Extension of Arbitration Agreements to Third Parties 2.0: Deconstruction, Evolution and Reconsideration - Chapter 2 - Conflict of Laws in International Commercial Arbitration
Originially from Conflict of Laws in International Commercial Arbitration
The arbitration agreement is the cornerstone of any arbitral proceedings, and, in principle, any agreement binds only its parties in accordance with the universal doctrine of “privity”. However, in the context of arbitral proceedings, the definition and scope of a “party” is broadened in some cases, and the arbitration agreement can possibly be extended to non-signatories in other cases. Thus, it may be argued that a coach-and-four is driven through the doctrine of privity in relation to arbitration agreements.
That said, it is worth noting that the extension of the arbitration agreement to third party non-signatories raises fundamental legal issues pertaining to the law governing such extension and its scope in light of the factual matrix of the case and the applicable legal principles.2 On such account, the issue of extension of the arbitration agreement to third parties and the applicable legal norms thereto continue to be subject to a lot of controversy and heated debate before arbitral tribunals and national courts in diverse jurisdictions, hence the need to deconstruct and reconsider certain legal principles pertinent to issues of extension to third parties.
The intricacy and convolution of this topic is further magnified and amplified by: (a) the fact that international commercial arbitration instruments such as the New York Convention on the Recognition and Enforcement of Foreign Arbitral Awards (1958) (the “NYC”) and the UNCITRAL Model Law on International Commercial Arbitration (the “ML”) do not address such thorny topic; (b) diverse jurisdictions adopt divergent views in this regard which may not only result in conflicting arbitral awards, but inconsistent court rulings as well, which ultimately impacts the requirements of legal certainty and parties’ expectations; and (c) the ramifications of such extension, which may result in arbitral awards rendered for or against a non-signatory, the vacation of arbitral awards by national courts that adopt divergent approach(es), the refusal of recognition and/or enforcement of arbitral awards on the basis of, and/or the creation of limping arbitral awards.3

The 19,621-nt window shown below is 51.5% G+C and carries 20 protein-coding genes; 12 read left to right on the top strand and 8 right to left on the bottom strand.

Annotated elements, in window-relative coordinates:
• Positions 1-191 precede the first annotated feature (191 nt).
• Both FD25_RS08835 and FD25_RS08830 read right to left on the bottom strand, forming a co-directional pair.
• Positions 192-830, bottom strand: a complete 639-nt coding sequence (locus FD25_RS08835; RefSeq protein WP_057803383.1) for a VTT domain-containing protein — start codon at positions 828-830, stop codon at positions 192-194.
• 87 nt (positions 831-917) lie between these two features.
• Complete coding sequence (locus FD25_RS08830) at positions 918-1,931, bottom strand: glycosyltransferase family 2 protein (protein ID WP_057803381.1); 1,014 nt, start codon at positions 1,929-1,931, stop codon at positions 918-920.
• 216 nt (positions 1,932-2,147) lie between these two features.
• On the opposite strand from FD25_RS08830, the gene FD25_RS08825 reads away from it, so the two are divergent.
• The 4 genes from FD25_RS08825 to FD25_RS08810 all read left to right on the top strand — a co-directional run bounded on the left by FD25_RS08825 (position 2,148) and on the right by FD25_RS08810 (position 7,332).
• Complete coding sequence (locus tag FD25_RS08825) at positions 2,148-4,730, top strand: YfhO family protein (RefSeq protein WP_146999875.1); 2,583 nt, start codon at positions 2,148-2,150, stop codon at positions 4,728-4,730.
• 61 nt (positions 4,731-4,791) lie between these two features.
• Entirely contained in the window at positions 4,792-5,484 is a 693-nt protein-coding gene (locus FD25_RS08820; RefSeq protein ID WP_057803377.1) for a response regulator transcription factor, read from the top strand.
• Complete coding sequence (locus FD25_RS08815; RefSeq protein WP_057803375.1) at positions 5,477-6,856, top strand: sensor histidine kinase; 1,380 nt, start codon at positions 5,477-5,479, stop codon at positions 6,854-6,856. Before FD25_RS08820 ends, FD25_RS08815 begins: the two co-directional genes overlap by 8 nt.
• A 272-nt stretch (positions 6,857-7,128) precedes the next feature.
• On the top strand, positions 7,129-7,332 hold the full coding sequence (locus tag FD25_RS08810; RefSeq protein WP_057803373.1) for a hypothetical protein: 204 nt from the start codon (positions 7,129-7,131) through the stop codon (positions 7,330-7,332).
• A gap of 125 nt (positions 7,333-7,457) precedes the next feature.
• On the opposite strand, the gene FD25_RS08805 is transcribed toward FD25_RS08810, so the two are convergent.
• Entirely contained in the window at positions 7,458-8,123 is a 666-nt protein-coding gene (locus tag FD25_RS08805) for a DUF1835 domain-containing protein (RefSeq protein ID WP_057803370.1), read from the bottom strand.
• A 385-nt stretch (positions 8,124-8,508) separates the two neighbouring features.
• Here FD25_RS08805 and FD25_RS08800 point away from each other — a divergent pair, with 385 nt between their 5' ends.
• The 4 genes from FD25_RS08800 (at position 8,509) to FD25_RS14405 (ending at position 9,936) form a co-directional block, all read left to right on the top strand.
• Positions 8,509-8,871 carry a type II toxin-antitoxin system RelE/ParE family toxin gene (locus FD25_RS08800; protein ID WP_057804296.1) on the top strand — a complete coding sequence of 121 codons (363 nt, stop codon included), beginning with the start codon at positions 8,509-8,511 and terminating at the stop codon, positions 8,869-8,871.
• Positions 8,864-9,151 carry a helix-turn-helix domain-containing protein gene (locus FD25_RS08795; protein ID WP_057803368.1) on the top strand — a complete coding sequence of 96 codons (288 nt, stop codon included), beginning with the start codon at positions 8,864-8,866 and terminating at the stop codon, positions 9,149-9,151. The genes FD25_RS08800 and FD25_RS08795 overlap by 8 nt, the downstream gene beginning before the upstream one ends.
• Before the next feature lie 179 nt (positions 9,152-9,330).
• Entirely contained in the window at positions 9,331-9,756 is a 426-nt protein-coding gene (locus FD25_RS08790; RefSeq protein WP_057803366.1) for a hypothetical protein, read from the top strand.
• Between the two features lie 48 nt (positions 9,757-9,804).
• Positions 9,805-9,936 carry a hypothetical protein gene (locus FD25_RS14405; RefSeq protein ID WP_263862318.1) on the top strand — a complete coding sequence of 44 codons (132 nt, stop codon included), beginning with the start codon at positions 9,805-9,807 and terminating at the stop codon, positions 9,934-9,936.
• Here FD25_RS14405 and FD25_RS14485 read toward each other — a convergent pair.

In light of all the above mentioned, the present contribution aims at demystifying and disambiguating the scope of extension of the arbitration agreement to non-signatories in a comparative context by analyzing the diverse legal doctrines and norms governing such issue in view of the doctrine and jurisprudence.